And therein lies part of the charm of the .30-40 Krag -- its moderate velocities. At impact velocities of 1800-2400 fps, traditional lead core jacketed soft-point bullets do not tend to get overtaxed, and tend to expand smoothly and reliably. The .30-40 Krag is no flat-shooting long-range magnum, and it would be severely over-shadowed (in terms of effective range) shortly after its introduction by the .30-'06 and .270 Winchester (in fact, in terms of effective range, it was out-classed at its birth by the 7x57 Mauser, as testified to by none other than Theodore Roosevelt). However, the .30-40 Krag has always been regarded as a highly reliable hunting round. Sectional density, coupled with moderate impact velocity, results in reliable expansion, good weight retention and deep penetration. Effective hunting range is generally considered to be about 200 yards, and within its limitations, the .30-40 Krag is a highly capable killer of deer-sized game. It's not terribly flashy, it just flat works. Reliability is a good thing.

     Not owning a Krag at that point when Charles told me that the .30-40 Krag was the perfect cast bullet rifle cartridge, I smiled to myself, but didn't say anything. I would learn soon enough. 

     A few years later, I was hunting feral hogs with my buddy Bob (aka "fatboy"), and he hinted to me that the sporterized Model 1896 Krag carbine (23" barrel) that he was hunting with might be available for trade, if I was so inclined. I was so inclined. We worked out a trade that left both of us very happy. The stock on this .30-40 Krag carbine has been sporterized and lightened up significantly, and the gun has an ivory bead front sight and the striker-mounted rear peep sight (think "ghost ring peep"), making a short, 7 1/4 lb, quick-handling package. All in all, an excellent "woods gun".

.30-40 Krag carbine.

    Over the years, I've spent some very enjoyable sunny afternoons out at my range up in the mountains, "working" with this carbine, and learning to appreciate the fine qualities of the ancient Krag. One of the things I learned was this carbine does its best with cast bullets sized .310" or .311", and it definitely does NOT care for .312" (or larger) cast bullets. Also, I've found that good accurate cast bullet loads are easy to assemble, and that rifle powders with burn rates ranging from 4198 to H450 can be used to make good accurate ammunition (although I generally tend to gravitate towards the medium to medium-slow rifle powders, like 4895 to 4350 and H4831). The Krag-Jorgensen rifles and carbine have a reputation for being chambered rather "generously", so I have adopted neck-sized brass as standard operating procedure in an effort to make cases last as long as possible (and this has worked well). All in all, I've had a lot of fun and played with a lot of powder/bullet combinations. Instead of going through all the sordid details, I'll just touch on a few of the highlights.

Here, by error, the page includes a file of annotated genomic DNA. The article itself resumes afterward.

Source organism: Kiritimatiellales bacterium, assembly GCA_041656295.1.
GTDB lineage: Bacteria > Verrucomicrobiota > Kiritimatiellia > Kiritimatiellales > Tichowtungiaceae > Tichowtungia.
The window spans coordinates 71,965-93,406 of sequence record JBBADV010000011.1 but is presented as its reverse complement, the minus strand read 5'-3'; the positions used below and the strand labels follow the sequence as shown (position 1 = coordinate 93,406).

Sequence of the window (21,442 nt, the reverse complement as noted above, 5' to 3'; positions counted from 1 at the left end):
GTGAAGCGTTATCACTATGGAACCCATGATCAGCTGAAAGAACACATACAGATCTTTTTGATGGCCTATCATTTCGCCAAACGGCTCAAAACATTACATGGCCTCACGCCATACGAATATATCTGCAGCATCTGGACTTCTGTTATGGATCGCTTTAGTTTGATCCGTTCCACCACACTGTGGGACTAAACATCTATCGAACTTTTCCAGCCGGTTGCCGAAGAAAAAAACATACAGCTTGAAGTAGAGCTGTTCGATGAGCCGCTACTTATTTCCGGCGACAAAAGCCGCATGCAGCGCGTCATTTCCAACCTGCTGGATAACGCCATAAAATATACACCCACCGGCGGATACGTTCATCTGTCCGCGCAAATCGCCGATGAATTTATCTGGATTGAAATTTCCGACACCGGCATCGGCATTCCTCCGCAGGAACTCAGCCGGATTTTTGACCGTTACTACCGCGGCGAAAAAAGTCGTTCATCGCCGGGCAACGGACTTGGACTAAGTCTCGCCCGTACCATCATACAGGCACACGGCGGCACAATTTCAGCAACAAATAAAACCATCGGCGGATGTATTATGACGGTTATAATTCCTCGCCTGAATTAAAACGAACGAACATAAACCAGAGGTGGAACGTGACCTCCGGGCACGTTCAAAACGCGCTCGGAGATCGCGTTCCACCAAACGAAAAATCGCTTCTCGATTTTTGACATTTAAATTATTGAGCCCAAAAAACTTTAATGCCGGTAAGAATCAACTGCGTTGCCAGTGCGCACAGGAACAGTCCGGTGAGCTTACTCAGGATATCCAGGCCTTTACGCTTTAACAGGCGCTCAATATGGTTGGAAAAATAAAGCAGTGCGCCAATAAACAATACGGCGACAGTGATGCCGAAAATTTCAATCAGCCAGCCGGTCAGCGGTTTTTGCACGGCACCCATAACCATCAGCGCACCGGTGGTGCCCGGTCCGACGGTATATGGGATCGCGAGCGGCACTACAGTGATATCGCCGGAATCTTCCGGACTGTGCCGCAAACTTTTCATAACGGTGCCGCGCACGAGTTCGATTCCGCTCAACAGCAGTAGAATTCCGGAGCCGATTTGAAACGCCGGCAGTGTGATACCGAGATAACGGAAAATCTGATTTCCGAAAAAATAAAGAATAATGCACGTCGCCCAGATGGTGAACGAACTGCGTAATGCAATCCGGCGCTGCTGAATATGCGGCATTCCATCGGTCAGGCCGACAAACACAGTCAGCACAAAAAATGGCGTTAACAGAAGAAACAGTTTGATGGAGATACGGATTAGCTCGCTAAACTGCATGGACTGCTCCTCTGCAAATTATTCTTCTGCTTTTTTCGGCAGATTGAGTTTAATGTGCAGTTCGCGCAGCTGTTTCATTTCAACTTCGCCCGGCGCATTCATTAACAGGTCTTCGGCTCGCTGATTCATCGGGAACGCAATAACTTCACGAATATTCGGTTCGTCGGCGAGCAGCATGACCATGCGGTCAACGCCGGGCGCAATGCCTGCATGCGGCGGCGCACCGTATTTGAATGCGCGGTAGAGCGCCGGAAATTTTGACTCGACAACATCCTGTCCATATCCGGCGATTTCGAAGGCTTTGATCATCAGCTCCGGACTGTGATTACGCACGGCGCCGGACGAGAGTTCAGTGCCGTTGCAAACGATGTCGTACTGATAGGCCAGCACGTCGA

I tend to agree with Elmer Keith in preferring heavier bullets for the .30-40 Krag, and so my cast bullet selections have generally been about 175 grains and up. There are many good, accurate cast bullet designs that are suitable for the .30-40 Krag, but there are none more accurate than the 175 grain Lyman/Ideal 311291. This is one of the first GC cast bullets ever designed (introduced in 1906), and it is a very accurate bullet in pretty much every .30 caliber rifle or handgun that I've shot it in. I have never shot any big game animals with this bullet, but when cast to a moderate hardness (so it can expand at 2000 fps), it has a long-standing reputation as a fine hunting bullet. When loaded on top of 30.0 grains of 3031, the 311291 is the most accurate load I've tested in the .30-40 Krag carbine to date (~2 MOA using iron sights). This load generates 1931 fps, and would make an excellent general purpose load.

311291 RN and RCBS 30-180 FP

     Similarly loaded, the Lyman/Ideal 311291 HP is also quite accurate, and expansion testing reveals violent expansion at 1900+ fps. This would make an excellent varmint load for coyotes/badger sized critters, but may be more destructive than some folks want for shooting deer. Personally, I don't think this would be a problem IF the shot was placed in the lungs. When hunting deer or hogs with cast HPs I generally try to wait for broadside ribcage shots, and avoid shoulder shots at all costs. Yes, a cast HP will generate some bloodshot meat, but there's not all that much meat in the ribs, and surprisingly little is lost.

     Probably the best all-around cast bullet for the .30-40 Krag that moulds are currently produced commercially is the RCBS 30-180-FP-GC. This bullet drops from the blocks at about 190 grains when cast to a BHN of about 12. There are any number of good loads with this bullet (burning rates from 4895 to H450 seem to work well with this bullet), but my favorite is 35.0 grains of H380 for 1966 fps. This is a very accurate load, and excellent in every way as an all-round load -- flat-nosed hunting bullet, good sectional density, good velocity, excellent accuracy (~2.5 MOA with iron sights), etc. If I was forced to choose one load to use forever with the .30-40 Krag, this would be it. Cast to a BHN of about 12 (i.e. typical WW alloy), this load will do everything that can be reasonably asked of the .30-40 Krag.

.30-40 Krag loaded with
  the RCBS 180